Organic Chemistry is the chemistry of the compounds of carbon. Although the fundamental laws and theories of chemistry are as applicable to these compounds as to all others, there are several reasons for their separate treatment.
In the first place, the number of compounds that contain carbon is extraordinarily large. The only other elements that enter into the composition of any very large number of substances are hydrogen and oxygen. Hydrogen and oxygen are also quite usually associated with carbon in organic compounds. This association, however, is of such nature that carbon is the dominant element. The sheer number of compounds that constitute carbon itself is a sufficient ground for making it a separate branch altogether.
There are certain general characteristics which distinguish the organic substances from the inorganic. Most of the compounds of carbon are decomposed at temperatures which are below a red heat, while many inorganic compounds withstand much higher temperatures and organic compounds are more liable to change when exposed to the light and air than are the inorganic.
The majority of organic substances are practically insoluble in water, which is the solvent of so many inorganic compounds, and are usually soluble in liquids such as ether, chloroform, alcohol, carbon disulphide, and benzene in which few of the inorganic compounds dissolve.
A complete discussion of the compounds of carbon would include carbon monoxide, carbon dioxide, carbon disulphide, certain carbides, carbonic acid and the carbonates – substances which are usually, treated in inorganic chemistry on account of their close relations to inorganic compounds.
All of these compounds, however, have also certain relations, to other compounds of carbon, so that some reference to them which will bring out this relation should be made in organic chemistry.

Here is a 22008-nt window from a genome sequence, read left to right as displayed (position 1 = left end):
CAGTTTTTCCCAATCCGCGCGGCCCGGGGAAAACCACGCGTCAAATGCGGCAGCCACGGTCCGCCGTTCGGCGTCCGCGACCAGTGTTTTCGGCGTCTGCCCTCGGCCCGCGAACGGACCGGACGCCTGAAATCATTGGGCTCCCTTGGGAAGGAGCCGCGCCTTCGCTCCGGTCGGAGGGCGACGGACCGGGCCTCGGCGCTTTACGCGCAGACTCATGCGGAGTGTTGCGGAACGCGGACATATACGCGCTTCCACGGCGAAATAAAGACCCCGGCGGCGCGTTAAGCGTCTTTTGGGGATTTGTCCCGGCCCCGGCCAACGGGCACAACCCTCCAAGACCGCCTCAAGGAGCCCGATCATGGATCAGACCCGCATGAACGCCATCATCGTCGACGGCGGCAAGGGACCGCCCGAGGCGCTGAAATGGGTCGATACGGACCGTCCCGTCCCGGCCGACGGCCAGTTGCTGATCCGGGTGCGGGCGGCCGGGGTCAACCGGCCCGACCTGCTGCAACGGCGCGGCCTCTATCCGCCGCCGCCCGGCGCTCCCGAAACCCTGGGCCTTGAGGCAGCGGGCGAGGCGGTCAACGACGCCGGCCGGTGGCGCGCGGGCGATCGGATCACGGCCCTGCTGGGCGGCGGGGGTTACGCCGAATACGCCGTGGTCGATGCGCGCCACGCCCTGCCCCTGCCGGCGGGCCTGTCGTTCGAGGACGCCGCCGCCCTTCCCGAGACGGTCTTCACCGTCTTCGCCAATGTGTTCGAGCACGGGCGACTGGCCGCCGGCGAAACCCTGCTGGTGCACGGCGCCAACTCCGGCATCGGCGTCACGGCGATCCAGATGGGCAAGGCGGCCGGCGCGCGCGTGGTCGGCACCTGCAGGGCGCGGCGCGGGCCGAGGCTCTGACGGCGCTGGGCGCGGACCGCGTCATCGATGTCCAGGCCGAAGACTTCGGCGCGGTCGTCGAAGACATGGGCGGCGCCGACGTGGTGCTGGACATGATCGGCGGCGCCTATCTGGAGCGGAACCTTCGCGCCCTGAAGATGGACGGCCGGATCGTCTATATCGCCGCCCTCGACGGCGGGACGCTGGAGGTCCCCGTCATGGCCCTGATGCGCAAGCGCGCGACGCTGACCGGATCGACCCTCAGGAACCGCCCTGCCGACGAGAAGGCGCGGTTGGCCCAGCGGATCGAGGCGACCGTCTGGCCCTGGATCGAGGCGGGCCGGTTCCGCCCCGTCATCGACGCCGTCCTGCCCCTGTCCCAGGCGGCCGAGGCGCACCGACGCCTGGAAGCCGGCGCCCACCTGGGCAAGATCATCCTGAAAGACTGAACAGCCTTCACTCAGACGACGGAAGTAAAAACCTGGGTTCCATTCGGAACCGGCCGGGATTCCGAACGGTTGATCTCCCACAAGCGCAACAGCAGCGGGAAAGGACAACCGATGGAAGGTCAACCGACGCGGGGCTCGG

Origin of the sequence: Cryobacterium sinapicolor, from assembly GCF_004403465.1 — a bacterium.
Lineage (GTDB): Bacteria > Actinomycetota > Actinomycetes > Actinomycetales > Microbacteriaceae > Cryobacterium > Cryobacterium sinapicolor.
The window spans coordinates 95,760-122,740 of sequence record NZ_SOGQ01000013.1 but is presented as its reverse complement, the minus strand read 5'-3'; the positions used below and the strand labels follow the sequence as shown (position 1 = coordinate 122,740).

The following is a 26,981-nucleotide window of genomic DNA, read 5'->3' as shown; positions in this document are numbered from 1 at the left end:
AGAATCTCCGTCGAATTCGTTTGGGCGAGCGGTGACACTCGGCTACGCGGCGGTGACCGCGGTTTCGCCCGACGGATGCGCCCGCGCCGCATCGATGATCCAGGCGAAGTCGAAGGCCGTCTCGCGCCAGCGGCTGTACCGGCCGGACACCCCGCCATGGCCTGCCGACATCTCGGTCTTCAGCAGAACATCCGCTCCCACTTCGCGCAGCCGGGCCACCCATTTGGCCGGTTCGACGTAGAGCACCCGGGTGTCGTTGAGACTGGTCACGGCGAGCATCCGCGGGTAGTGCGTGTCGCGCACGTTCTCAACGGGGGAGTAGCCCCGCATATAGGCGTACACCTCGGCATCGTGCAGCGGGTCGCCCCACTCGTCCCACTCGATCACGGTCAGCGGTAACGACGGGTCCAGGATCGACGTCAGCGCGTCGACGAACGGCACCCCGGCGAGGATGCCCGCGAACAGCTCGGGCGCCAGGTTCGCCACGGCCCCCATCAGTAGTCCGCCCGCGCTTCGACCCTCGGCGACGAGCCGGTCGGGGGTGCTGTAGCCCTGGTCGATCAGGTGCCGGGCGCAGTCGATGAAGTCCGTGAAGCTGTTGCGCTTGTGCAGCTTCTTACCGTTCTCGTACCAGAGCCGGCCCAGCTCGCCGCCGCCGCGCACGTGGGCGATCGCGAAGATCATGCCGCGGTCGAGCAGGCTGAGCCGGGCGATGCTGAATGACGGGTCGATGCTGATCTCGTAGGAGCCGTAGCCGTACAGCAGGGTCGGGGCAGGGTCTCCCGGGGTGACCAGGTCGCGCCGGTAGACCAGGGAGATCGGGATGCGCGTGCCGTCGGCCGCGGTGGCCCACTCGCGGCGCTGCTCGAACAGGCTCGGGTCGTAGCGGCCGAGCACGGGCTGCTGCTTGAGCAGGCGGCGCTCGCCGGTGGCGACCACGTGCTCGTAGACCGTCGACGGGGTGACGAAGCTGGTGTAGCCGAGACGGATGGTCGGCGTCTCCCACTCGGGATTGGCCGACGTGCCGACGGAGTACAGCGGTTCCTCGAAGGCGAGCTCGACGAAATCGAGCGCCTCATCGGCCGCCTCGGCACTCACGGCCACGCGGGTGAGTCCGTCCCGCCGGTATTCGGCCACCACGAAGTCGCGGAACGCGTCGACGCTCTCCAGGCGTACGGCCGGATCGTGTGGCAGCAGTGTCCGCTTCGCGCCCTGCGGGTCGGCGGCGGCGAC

Sources of organic compounds: Carbon combines directly with hydrogen at high temperatures, and the hydrocarbons which are formed may be employed as the starting point for the preparation of a great variety of other organic compounds. Some simple organic substances may be made by the use of the oxides of carbon, its sulphide, chloride and one or two carbides of the metals, and these may then be built up into more complex compounds by laboratory methods. But in actual practice the chief sources of organic compounds are in the products elaborated in plants and animals.
These substances were the first to receive the name “organic”, and for a long time it was believed impossible to produce any of them artificially from the elements or from inorganic compounds.
Among the important organic compounds which are found already formed in plants are starch, cellulose, sugars, acids or salts of acids, such as oxalic, citric, tartaric acids, the alkoliods, such as quinine and strychnine and many other substances of greater or less complexity.
Petroleum contains many compounds of carbon and hydrogen. Many organic substances are also produced by the destructive distillation of coal, wood and bones – those which are contained in the coal tar being of the greatest interest and practical value.
Furthermore, fermentative processes produce ordinary alcohol from sugar, acetic acid from alcohol and a number of other compounds.
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